Grain, livestock markets remained mixed ahead of USDA data
Prospects for continued short-term weakness seemingly weighed upon CME live cattle futures Thursday, with traders apparently expecting flat early-week cash activity and the Wednesday Chicago breakdown to drag country prices lower later today and/or tomorrow. It would be easy to assume futures are headed lower, since the nearby contracts fell below their closely-watched 40-day moving averages yesterday, but they appear to be trying to hold above the confluence of their 50 and 100 moving averages, so a bearish follow-through is not guaranteed. February cattle finished unchanged at 131.55 cents/pound Thursday afternoon, while April dipped 0.27 cents to 135.10.
Although anecdotal cash market reports implied country hog prices were slipping again Thursday morning, CME lean hog futures traded in a mixed fashion. This very likely reflects some ideas that their Wednesday breakdown was overdone, but technicians could also argue that it represents a reaction to their relative chart positions. That is, the nearby February future remains well above its December lows, whereas the April and June contracts have fallen to their lowest levels since October. Thus, they seem more vulnerable to sustained short-term weakness, especially since the industry is now looking for larger spring-summer hog supplies than was the case prior to the December Hogs & pigs report. February hogs settled 0.40 cents higher, at 84.60 cents/pound Thursday, while its June counterpart rose 0.35 cents gain to 96.55.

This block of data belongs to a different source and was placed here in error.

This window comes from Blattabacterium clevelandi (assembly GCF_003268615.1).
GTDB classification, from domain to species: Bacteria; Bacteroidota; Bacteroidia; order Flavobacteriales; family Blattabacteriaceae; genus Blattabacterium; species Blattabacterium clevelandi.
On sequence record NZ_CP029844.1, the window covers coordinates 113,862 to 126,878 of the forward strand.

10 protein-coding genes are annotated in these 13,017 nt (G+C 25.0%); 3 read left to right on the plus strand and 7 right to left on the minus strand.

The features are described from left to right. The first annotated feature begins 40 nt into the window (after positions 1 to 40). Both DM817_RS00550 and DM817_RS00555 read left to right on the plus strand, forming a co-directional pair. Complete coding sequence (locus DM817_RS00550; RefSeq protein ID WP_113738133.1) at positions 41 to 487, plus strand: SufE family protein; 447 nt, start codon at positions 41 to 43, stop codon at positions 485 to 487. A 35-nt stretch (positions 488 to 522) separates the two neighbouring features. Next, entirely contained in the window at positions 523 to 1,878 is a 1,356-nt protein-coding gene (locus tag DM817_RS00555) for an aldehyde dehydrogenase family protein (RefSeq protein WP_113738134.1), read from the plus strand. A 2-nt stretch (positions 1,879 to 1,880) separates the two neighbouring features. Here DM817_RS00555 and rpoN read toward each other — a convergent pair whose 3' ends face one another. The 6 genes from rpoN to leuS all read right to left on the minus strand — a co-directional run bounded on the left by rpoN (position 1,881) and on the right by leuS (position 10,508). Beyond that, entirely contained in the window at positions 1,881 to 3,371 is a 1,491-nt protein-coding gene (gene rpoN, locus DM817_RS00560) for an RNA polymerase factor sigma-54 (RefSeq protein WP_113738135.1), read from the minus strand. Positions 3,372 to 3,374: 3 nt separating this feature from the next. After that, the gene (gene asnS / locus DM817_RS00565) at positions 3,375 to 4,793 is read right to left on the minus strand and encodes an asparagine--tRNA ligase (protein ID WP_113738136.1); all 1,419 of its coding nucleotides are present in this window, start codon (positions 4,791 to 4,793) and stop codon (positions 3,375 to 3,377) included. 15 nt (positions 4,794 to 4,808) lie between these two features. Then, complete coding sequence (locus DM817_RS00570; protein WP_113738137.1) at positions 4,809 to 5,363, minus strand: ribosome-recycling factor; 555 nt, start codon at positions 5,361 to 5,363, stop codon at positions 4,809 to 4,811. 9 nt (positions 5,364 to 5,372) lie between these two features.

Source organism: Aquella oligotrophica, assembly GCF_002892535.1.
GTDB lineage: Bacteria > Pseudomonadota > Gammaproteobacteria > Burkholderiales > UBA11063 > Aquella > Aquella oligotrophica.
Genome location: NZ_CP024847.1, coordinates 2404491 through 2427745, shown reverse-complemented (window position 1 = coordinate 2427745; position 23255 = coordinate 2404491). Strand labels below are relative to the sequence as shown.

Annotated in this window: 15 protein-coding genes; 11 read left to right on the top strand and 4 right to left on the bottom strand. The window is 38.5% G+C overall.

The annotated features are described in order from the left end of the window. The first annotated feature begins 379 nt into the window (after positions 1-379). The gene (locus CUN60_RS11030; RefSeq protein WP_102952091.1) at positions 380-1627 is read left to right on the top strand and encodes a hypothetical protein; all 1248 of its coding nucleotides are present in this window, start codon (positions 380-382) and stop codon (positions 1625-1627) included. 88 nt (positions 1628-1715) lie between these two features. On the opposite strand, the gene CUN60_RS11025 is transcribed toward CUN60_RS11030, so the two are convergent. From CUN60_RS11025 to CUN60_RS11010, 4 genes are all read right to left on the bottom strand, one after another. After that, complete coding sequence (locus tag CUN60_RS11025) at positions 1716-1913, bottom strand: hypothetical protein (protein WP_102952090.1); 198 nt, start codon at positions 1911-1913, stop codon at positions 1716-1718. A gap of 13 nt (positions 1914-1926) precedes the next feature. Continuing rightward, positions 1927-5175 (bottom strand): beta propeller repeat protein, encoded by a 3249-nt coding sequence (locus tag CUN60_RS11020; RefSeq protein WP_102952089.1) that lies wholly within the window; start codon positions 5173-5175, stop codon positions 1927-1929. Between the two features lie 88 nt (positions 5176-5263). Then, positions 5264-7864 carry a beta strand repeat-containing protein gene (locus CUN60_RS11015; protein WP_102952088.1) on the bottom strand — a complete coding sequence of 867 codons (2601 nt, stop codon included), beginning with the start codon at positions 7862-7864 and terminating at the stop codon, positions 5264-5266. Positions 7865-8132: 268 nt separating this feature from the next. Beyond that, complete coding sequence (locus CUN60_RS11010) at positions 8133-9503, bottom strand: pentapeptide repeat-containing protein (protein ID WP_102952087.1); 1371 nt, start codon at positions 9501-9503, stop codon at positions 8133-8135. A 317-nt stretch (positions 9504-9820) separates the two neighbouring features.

- Ag markets posted a mixed showing before the long weekend
- Central American farmers generate energy from coffee wastewater
- Big potential in China for U.S. corn, livestock exports
- Outback Guidance introduces next generation auto steer systems
- Ag markets proved quite mixed again Friday morning
- Court ruling in Hawaii finds that crop protection is state law
- No El Niño in 2014? Drought-weary California in trouble
- Suspected Bt corn rootworm resistance in Pennsylvania
- Commentary: Setting the record straight on 'Waters of the U.S.'
- Soybean aphid numbers on the rise
- BioNitrogen to build second fertilizer plant in Texas
- Pinnacle Agriculture, Tecomate Wildlife form alliance